Cases 39-41: Mother's death uproots three children and their grandmother

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100 Neediest

Drawing by Jingyuan Huang, of Thomas Jefferson School.

CASE 39 • A heart-wrenching loss has left Ms. D and her three grandchildren reeling. Ms. D’s daughter died a violent death. Ms. D brought the children to live with her, only to be told by her landlord that there were too many people in the home and they had to move. Ms. D works part time and is struggling to meet the needs of her expanded household. The family is also struggling emotionally with their loss. Any assistance with Christmas gifts and monthly expenses would be appreciated. The three children, a 15-year-old girl, and boys ages 12 and 13, would enjoy board games and clothing, including winter coats, gloves and boots. Ms. D could use pots and pans and towels.

CASE 40 • When Ms. L was diagnosed with breast cancer in June, she had to leave the job as a certified nursing assistant she’d held for 13 years. She is often too tired and sick from chemotherapy to keep up with the demands of being the single parent of a 7-year-old boy. She has no income and is at least $3,000 behind in rent. She is facing eviction and the disconnection of electrical service, although the landlord is waiting to see if she can come up with the money. Ms. L would like assistance with rent and groceries and a few toys for her son.

CASE 41 • Ms. G, 49, is trying to create a home for her teenage son and daughter, but severe arthritis challenges her mobility, and she can’t work. Recently homeless for a time, the three doubled up with seven extended family members in a two-bedroom apartment. They now have their own place. Ms. G’s son is recovering from a gunshot wound to the mouth and struggles to eat . The family seeks stability.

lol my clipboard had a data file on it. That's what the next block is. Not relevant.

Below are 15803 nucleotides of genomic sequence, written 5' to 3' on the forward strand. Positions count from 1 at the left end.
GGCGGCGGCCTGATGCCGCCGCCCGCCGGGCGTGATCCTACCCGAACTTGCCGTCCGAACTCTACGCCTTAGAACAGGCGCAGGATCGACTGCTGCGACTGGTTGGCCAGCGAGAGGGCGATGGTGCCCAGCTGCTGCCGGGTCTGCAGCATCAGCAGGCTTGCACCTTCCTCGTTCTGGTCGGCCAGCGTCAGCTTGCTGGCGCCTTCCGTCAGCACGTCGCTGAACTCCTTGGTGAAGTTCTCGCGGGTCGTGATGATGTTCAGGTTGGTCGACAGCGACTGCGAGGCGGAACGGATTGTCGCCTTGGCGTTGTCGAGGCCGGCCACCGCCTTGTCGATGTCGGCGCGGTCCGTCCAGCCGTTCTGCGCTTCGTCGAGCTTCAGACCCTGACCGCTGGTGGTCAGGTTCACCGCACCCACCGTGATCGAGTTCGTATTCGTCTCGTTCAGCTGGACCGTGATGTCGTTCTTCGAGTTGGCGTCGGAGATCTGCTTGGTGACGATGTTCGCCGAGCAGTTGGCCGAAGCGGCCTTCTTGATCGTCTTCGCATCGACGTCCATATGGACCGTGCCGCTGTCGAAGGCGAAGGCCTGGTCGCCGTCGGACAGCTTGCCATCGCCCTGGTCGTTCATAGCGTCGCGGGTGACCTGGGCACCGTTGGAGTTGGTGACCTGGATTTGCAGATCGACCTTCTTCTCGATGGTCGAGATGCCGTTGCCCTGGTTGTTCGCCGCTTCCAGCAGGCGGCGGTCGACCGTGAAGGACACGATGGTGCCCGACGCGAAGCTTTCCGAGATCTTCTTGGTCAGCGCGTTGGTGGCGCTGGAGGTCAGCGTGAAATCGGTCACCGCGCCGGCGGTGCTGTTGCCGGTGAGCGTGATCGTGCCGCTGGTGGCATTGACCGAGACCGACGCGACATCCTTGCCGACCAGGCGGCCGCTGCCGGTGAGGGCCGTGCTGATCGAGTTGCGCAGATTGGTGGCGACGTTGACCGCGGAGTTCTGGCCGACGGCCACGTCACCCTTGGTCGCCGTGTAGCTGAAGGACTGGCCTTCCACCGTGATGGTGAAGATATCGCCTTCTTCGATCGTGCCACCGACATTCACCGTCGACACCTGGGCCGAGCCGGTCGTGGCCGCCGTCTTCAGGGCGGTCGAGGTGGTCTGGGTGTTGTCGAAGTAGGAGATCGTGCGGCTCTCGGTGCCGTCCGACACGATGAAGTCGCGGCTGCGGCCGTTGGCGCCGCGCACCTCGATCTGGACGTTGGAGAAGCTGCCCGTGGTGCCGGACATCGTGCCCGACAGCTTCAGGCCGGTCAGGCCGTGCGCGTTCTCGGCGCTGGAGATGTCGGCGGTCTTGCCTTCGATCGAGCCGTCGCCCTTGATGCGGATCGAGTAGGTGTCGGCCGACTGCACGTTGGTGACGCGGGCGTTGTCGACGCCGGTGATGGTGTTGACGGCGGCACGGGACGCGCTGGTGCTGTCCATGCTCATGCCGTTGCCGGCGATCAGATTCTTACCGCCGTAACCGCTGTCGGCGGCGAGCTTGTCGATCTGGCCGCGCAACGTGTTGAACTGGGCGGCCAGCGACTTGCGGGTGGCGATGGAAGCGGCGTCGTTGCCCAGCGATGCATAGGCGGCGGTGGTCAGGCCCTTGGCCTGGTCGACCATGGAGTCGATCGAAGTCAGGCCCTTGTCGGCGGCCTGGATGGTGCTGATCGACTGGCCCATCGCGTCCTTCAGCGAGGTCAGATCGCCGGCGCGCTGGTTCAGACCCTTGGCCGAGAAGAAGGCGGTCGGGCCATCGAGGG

Case profiles by Cathy Hensley, Robert Patrick and Jesse Bogan of the Post-Dispatch.

To give

The tradition of 100 Neediest Cases campaign dates to 1922, when civic leaders formed the Christmas Bureau. The Post-Dispatch has partnered with the program for more than five decades, renaming it 100 Neediest Cases in 1954.

HOW IT WORKS • Social service agencies, working through the United Way, identify thousands of needy families. Volunteers then select 100 cases to be profiled in the newspaper to raise awareness.

WAYS TO GIVE

ADOPT A CASE • For highest-need cases, the program supplies donors with a list of a family's needs. Donors are asked to meet at least one of the stated needs and provide at least one present for each person in the family. Everything goes directly to the family, through a social worker.

DONATE • Monetary gifts to the 100 Neediest Cases general fund are used to help the more than 4,000 cases, and go directly to the families.

FUNDRAISE • Encourage friends, family and others to join you in helping. Set up a fundraising page for your adopted family or the program overall, and have an even bigger impact.

TO HELP • Call 314-421-6060 from 10 a.m. to 3 p.m. on weekdays, visit 100neediestcases.org, or mail a check payable to "100 Neediest Cases" (no cash) to P.O. Box 955925, St. Louis, Mo. 63195.

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